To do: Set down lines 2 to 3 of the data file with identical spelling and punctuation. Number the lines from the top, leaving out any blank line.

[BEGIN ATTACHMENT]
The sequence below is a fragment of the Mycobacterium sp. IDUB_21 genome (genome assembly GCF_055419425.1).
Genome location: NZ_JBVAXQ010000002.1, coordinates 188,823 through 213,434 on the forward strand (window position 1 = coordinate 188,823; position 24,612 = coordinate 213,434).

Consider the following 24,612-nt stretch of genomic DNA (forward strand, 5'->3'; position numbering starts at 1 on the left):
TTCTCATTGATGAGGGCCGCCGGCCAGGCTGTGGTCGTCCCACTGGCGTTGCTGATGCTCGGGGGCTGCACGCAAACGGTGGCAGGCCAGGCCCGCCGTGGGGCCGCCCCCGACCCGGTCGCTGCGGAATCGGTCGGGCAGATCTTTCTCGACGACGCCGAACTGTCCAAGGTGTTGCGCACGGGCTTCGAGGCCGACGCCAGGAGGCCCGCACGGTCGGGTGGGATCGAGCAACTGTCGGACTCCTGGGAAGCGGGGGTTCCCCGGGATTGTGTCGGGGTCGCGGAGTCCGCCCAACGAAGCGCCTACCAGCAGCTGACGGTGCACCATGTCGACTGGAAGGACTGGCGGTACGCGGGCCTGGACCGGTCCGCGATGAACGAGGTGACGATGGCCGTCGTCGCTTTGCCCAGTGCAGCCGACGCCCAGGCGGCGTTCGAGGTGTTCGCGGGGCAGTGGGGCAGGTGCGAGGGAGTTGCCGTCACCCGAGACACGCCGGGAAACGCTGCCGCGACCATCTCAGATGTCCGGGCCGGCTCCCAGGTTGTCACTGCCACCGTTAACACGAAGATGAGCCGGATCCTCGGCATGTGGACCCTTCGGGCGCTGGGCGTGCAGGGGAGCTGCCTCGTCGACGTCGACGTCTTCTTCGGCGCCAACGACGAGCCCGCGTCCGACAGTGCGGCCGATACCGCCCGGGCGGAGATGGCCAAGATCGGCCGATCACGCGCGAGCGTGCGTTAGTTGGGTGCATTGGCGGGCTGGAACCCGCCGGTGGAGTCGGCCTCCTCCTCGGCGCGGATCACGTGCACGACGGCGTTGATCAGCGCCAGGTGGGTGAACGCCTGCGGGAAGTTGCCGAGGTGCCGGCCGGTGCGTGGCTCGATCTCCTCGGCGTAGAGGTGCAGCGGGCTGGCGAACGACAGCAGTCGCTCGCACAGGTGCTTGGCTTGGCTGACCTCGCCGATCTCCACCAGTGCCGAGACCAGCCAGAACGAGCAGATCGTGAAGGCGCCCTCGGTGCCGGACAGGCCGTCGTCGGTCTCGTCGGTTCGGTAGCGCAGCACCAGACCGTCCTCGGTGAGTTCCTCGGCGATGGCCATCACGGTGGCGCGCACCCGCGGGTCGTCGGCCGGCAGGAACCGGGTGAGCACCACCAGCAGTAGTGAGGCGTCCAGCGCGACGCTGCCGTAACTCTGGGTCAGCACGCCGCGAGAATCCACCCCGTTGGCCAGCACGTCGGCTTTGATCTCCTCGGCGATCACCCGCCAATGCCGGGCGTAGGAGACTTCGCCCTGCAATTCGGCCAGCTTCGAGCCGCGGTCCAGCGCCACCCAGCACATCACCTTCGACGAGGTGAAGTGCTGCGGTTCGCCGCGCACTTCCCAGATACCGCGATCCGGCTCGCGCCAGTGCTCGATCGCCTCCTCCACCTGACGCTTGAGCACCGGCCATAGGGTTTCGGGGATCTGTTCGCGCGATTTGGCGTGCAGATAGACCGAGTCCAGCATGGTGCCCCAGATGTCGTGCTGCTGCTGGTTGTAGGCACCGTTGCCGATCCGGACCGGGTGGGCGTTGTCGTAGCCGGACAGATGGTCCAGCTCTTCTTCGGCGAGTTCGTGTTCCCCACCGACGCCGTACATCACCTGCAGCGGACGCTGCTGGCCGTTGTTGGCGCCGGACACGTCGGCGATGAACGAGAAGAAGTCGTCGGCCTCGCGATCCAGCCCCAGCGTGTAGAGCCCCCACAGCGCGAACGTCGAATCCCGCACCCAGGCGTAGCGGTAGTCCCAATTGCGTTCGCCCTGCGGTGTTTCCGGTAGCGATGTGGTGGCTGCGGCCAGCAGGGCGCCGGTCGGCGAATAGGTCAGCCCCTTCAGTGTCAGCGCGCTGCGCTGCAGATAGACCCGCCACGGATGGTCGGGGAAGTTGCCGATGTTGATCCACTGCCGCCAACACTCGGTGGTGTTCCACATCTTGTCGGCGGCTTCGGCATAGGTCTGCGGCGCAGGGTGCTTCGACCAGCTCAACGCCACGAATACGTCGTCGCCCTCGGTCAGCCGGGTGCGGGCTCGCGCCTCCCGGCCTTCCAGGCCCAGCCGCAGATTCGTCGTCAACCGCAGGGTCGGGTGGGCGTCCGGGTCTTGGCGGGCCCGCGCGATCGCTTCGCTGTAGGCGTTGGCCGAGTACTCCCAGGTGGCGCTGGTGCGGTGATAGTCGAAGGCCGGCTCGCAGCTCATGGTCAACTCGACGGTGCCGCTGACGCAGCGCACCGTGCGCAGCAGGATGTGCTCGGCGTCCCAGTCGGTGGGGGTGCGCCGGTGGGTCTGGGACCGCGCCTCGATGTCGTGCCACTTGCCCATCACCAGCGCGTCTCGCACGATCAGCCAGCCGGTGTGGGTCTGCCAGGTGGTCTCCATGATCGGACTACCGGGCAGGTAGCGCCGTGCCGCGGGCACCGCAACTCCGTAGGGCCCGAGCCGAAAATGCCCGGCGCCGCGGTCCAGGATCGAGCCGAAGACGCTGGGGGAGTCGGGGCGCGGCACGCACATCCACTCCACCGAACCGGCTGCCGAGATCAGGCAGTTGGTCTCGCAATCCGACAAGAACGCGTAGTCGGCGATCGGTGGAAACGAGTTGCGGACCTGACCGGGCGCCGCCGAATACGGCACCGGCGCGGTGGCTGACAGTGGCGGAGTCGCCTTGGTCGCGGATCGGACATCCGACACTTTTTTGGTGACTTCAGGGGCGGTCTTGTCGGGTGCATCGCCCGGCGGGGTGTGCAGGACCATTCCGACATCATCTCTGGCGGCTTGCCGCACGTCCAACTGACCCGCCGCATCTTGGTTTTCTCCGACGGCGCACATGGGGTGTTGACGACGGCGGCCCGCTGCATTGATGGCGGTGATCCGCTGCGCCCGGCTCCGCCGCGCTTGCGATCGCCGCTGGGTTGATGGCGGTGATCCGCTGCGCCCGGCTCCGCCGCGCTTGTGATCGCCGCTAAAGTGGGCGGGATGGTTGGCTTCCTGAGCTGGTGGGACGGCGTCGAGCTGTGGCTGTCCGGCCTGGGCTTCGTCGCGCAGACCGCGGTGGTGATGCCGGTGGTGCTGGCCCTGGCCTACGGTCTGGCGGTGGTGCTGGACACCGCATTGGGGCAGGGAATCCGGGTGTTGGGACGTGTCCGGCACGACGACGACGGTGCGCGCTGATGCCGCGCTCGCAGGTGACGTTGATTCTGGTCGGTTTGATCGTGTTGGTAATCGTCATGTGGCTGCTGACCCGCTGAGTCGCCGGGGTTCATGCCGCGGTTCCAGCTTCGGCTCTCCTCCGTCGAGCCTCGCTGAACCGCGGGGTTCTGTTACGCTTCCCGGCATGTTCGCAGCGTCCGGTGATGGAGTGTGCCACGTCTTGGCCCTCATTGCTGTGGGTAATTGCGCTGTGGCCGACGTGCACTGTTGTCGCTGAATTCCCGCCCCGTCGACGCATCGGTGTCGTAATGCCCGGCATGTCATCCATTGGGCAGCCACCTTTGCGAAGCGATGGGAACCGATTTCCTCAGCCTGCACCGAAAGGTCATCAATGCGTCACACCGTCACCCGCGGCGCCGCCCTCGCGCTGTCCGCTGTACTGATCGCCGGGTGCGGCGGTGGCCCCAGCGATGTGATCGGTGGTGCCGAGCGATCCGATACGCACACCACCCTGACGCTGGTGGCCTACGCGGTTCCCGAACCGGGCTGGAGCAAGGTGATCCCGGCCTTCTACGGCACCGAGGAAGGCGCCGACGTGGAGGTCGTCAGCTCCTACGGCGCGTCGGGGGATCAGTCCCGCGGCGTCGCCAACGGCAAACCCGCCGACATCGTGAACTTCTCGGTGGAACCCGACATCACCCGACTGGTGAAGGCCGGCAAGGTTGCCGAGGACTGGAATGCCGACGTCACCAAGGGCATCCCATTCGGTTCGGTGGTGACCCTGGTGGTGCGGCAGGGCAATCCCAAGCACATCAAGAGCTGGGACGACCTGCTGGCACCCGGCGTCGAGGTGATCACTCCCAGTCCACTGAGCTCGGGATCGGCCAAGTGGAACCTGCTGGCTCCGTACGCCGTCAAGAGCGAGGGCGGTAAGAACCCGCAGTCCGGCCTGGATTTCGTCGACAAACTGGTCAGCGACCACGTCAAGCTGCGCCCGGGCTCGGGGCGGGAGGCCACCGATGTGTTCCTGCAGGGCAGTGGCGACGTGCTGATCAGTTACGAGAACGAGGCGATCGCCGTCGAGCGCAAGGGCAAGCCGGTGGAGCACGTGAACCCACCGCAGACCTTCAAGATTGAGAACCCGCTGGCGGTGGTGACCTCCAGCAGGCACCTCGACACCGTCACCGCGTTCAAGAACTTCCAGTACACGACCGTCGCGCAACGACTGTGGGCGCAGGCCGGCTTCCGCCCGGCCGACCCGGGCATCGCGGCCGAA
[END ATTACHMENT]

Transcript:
Genome location: NZ_JBVAXQ010000002.1, coordinates 188,823 through 213,434 on the forward strand (window position 1 = coordinate 188,823; position 24,612 = coordinate 213,434).

Consider the following 24,612-nt stretch of genomic DNA (forward strand, 5'->3'; position numbering starts at 1 on the left):